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Is your garden ready?

 

Kathy
Henderson
Columnist

  It is getting close to the time to plant tomatoes, peppers, beans, eggplant, corn and a myriad of other veggies in your garden. But with this a few weeks away, it is definitely time to get that soil prepared and there is no time like today. Whether you plant in raised beds, a half-acre plot, just slap a few plants into your flower bed or grow them in a large pot, get the soil ready for some gardening fun and success.

  If you are planting individual plants like tomatoes and peppers, go ahead and prepare a large hole by adding compost or manure and mixing it well with your garden soil. If this is your first experience with planting a garden, this soil preparation is of prime importance. The success of your plants and their fruits will depend upon the quality of your soil.

  Soil needs to be fertile (with organic matter), drain well, and have a proper pH (acidity measure) for the crop you are planting. A loamy (containing some sand and clay and organic matter) soil is best. You are truly blessed if this is what you already have in your property, but most of us have a heavy clay base. That is okay. You will just have to add some sand and lots of good organic matter - garden soil, ground bark, home-made compost, manure (that is not too fresh) and any other organic material that you can find. Mix well! Making a large planting hole that has all the ingredients previously mentioned will give your new plant a great environment in which to develop a large and strong root system.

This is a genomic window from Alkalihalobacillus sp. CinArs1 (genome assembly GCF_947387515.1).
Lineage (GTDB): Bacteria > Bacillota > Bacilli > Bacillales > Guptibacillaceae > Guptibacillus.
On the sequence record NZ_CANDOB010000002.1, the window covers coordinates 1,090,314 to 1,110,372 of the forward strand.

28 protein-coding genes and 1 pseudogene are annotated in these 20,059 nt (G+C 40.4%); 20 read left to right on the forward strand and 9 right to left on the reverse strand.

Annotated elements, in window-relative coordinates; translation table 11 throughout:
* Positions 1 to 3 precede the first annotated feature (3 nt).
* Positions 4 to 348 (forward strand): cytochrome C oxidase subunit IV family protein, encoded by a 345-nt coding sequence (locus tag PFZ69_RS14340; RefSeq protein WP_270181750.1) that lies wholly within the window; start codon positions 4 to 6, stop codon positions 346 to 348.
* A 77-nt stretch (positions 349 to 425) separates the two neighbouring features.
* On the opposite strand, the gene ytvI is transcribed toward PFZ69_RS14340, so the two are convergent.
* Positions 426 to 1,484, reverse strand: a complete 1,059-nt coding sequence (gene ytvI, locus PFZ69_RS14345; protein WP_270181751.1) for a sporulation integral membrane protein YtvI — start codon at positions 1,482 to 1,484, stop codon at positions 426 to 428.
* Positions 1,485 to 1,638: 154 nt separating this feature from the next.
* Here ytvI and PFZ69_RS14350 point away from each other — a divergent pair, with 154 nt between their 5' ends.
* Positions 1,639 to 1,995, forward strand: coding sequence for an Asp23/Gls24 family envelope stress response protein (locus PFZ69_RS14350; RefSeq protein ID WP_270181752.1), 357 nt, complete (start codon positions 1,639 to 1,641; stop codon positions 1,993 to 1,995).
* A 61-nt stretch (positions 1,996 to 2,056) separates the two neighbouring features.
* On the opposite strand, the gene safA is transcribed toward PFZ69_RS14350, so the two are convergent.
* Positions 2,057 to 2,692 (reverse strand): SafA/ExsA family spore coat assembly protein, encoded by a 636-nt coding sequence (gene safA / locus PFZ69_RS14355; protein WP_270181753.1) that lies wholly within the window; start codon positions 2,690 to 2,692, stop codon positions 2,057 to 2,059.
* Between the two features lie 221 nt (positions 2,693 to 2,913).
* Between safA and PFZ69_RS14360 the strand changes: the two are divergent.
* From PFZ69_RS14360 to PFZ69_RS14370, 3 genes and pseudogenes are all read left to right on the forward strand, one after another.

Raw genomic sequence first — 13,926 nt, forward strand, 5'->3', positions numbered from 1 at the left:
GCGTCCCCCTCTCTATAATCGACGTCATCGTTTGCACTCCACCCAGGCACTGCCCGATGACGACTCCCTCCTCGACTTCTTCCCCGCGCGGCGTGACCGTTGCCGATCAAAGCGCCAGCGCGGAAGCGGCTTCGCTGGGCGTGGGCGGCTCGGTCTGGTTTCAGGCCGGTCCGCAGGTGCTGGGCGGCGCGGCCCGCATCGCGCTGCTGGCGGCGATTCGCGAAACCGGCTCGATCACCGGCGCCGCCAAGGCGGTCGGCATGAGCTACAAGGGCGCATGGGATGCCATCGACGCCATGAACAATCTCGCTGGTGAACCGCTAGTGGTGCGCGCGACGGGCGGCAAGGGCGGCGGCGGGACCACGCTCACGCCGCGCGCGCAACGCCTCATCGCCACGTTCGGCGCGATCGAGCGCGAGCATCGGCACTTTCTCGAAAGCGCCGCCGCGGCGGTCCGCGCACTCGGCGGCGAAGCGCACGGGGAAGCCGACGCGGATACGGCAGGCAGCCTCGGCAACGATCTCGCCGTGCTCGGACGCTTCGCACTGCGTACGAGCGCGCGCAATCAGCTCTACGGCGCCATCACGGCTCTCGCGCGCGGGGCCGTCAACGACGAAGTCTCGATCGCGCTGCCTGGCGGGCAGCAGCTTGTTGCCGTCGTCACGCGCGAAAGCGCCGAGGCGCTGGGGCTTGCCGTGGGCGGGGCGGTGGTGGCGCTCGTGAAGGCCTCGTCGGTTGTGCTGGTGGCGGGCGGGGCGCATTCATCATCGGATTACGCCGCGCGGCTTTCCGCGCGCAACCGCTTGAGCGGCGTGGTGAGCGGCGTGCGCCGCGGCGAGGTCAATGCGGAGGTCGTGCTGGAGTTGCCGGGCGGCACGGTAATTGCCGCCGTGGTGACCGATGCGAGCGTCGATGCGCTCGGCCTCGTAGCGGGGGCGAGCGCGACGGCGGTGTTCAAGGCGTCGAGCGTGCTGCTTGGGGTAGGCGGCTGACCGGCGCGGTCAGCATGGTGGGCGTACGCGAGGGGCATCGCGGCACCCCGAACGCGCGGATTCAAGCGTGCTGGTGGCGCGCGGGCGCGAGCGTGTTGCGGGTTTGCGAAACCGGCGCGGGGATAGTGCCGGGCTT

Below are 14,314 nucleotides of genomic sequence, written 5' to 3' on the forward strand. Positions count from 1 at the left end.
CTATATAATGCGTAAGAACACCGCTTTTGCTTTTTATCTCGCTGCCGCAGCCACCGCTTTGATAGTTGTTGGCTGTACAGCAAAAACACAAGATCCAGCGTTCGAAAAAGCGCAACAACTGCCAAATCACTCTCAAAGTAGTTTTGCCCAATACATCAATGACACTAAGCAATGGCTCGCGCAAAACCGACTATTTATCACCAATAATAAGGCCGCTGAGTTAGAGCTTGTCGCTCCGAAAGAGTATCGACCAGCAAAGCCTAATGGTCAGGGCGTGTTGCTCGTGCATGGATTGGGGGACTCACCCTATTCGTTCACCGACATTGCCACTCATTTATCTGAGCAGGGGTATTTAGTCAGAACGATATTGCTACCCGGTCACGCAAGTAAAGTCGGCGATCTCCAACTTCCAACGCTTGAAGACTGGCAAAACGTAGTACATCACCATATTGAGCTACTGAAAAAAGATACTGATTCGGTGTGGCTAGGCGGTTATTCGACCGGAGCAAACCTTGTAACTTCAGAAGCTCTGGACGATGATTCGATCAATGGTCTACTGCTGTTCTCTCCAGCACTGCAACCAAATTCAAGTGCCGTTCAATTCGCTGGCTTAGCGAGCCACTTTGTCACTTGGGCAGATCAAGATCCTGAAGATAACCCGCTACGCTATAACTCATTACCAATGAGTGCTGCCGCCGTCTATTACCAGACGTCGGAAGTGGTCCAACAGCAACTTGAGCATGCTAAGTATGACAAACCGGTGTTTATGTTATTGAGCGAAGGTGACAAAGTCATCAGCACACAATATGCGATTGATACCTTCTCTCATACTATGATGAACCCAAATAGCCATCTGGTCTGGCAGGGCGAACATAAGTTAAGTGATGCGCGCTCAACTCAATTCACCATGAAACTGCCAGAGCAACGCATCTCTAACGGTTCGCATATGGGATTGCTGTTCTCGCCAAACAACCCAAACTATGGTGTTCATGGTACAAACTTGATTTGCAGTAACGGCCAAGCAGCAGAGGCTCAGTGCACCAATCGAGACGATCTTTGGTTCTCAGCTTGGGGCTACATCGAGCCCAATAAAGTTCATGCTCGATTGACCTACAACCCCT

Agricultural Limestone is important in the garden to give your soil a proper pH which is around 6.5. This can be tested with a soil testing kit. Our native soil has a tendency to be a bit acidic and this can tie up nutrients that the plant needs. By adding some good agricultural lime, we release those nutrients and give our plant stems calcium to enable them to develop strong stems.

  If you get this soil ready now, then when the danger of frost is over (around the 15th of April), you will be ready to plant. I will probably wait until a little later - I like to put my tomatoes, peppers, eggplants and beans into warm ground. Just because the air is warm, it does not mean the soil is warm. Warm soil develops roots quickly and that is what you want to happen. Squash, cucumbers, okra, and watermelon really need to be planted in May. They will do so much better in good warm soil.

  Dying to plant something right now? Plant some English Peas, radishes, carrots and lettuces (might need to cover lettuces with a sheet if we have frost). I am enjoying my collards and kale that I planted last fall. They survived the cold very well.

  It is a good time to plant those perennial herbs in the garden - you will need these to go with those delicious veggies later on. Wait on the basil - plant it with the tomatoes.

 

 

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